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AU - Bold, Richard J

AU - Schneider, Philip D

AU - Khatri, V.

AU - Goodnight Jr, James E

PY - 2001

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N2 - Hypothesis: Stereotactic core biopsy (SCB) is more cost-effective than needle-localized biopsy (NLB) for evaluation and treatment of mammographic lesions. Design: A computer-generated mathematical model was developed based on clinical outcome modeling to estimate costs accrued during evaluation and treatment of suspicious mammographic lesions. Total costs were determined for evaluation and subsequent treatment of cancer when either SCB or NLB was used as the initial biopsy method. Cost was estimated by the cumulative work relative value units accrued. The risk of malignancy based on the Breast Imaging Reporting Data System (BIRADS) score and mammographic suspicion of ductal carcinoma in situ were varied to simulate common clinical scenarios. Main Outcome Measures: Total cost accumulated during evaluation and subsequent surgical therapy (if required). Results: Evaluation of BIRADS 5 lesions (highly suggestive, risk of malignancy = 90%) resulted in equivalent relative value units for both techniques (SCB, 15.54; NLB, 15.47). Evaluation of lesions highly suspicious for ductal carcinoma in situ yielded similar total treatment relative value units (SCB, 11.49; NLB, 10.17). Only for evaluation of BIRADS 4 lesions (suspicious abnormality, risk of malignancy = 34%) was SCB more cost-effective than NLB (SCB, 7.65 vs NLB, 15.66). Conclusions: No difference in cost-benefit was found when lesions highly suggestive of malignancy (BIRADS 5) or those suspicious for ductal carcinoma in situ were evaluated initially with SCB vs NLB, thereby disproving the hypothesis. Only for intermediate-risk lesions (BIRADS 4) did initial evaluation with SCB yield a greater cost savings than with NLB.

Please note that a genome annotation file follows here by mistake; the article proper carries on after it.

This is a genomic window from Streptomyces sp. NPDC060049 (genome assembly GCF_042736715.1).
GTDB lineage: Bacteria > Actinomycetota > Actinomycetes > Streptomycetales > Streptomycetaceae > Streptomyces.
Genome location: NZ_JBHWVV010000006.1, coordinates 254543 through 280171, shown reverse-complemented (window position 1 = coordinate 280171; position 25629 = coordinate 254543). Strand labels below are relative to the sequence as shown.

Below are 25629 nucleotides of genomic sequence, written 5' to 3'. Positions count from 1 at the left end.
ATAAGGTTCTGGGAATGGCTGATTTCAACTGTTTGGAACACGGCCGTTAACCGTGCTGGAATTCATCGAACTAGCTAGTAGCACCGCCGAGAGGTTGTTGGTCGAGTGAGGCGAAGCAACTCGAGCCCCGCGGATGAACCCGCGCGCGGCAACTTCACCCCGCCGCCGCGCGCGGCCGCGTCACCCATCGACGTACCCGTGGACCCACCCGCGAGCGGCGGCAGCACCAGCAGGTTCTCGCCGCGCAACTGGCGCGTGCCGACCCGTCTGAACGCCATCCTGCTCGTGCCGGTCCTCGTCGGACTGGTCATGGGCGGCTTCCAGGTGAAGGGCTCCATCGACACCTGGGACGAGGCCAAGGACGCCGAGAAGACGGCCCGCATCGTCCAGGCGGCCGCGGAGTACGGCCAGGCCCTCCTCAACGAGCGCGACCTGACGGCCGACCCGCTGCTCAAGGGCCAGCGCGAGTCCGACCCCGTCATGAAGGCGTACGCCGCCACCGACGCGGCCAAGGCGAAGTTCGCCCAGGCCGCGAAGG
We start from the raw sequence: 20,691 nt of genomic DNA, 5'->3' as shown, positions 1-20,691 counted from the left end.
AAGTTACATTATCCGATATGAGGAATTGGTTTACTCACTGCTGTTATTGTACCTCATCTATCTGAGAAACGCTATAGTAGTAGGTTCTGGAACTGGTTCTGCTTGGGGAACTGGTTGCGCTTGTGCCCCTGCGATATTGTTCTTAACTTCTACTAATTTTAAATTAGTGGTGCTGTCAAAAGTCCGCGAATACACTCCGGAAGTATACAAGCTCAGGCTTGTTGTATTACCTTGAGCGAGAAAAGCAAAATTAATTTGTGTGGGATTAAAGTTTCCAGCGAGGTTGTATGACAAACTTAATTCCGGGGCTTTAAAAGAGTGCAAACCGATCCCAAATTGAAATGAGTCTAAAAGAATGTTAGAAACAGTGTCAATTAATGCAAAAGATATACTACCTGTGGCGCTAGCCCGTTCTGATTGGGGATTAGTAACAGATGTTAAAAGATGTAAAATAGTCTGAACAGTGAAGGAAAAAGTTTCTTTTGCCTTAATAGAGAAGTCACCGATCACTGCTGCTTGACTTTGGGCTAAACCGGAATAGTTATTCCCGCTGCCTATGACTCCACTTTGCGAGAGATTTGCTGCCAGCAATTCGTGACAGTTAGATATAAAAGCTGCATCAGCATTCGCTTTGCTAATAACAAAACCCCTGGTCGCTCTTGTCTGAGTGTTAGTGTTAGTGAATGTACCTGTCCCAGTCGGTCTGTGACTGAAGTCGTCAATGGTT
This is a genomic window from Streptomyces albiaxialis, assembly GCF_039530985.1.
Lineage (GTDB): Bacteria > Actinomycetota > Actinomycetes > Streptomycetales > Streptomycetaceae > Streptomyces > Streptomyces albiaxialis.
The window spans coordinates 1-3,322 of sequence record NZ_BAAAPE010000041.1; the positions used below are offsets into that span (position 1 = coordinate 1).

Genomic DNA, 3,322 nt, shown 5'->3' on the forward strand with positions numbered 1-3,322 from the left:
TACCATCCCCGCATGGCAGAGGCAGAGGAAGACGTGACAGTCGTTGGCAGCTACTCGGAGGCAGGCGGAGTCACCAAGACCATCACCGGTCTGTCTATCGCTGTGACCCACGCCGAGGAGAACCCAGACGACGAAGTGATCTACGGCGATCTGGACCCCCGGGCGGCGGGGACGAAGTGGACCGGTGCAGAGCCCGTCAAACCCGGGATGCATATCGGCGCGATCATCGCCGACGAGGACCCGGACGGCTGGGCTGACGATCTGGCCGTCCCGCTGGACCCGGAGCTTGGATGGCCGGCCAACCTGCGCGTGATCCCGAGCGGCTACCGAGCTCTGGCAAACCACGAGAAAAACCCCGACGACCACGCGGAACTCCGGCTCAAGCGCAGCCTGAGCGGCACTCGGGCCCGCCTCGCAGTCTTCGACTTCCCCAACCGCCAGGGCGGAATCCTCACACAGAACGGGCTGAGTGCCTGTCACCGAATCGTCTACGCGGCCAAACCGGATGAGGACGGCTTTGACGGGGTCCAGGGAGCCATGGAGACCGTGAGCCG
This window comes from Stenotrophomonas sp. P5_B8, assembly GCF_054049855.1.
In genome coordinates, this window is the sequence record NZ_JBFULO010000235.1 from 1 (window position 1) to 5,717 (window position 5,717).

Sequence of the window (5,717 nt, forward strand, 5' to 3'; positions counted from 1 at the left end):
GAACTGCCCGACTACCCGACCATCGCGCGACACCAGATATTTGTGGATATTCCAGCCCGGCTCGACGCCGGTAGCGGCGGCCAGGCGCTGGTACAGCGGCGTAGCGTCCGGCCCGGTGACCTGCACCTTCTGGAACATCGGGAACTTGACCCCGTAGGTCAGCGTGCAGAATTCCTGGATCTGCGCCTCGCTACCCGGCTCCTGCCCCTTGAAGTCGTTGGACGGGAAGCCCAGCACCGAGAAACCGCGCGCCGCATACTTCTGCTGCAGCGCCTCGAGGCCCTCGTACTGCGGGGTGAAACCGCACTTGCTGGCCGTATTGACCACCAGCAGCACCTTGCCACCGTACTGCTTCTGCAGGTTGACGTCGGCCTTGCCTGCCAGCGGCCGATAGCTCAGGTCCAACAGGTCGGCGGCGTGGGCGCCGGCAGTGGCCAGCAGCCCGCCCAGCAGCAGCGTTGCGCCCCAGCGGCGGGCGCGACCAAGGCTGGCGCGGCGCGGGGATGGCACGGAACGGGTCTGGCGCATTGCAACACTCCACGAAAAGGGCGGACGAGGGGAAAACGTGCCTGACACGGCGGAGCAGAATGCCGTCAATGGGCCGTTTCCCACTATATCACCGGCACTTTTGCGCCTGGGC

AB - Hypothesis: Stereotactic core biopsy (SCB) is more cost-effective than needle-localized biopsy (NLB) for evaluation and treatment of mammographic lesions. Design: A computer-generated mathematical model was developed based on clinical outcome modeling to estimate costs accrued during evaluation and treatment of suspicious mammographic lesions. Total costs were determined for evaluation and subsequent treatment of cancer when either SCB or NLB was used as the initial biopsy method. Cost was estimated by the cumulative work relative value units accrued. The risk of malignancy based on the Breast Imaging Reporting Data System (BIRADS) score and mammographic suspicion of ductal carcinoma in situ were varied to simulate common clinical scenarios. Main Outcome Measures: Total cost accumulated during evaluation and subsequent surgical therapy (if required). Results: Evaluation of BIRADS 5 lesions (highly suggestive, risk of malignancy = 90%) resulted in equivalent relative value units for both techniques (SCB, 15.54; NLB, 15.47). Evaluation of lesions highly suspicious for ductal carcinoma in situ yielded similar total treatment relative value units (SCB, 11.49; NLB, 10.17). Only for evaluation of BIRADS 4 lesions (suspicious abnormality, risk of malignancy = 34%) was SCB more cost-effective than NLB (SCB, 7.65 vs NLB, 15.66). Conclusions: No difference in cost-benefit was found when lesions highly suggestive of malignancy (BIRADS 5) or those suspicious for ductal carcinoma in situ were evaluated initially with SCB vs NLB, thereby disproving the hypothesis. Only for intermediate-risk lesions (BIRADS 4) did initial evaluation with SCB yield a greater cost savings than with NLB.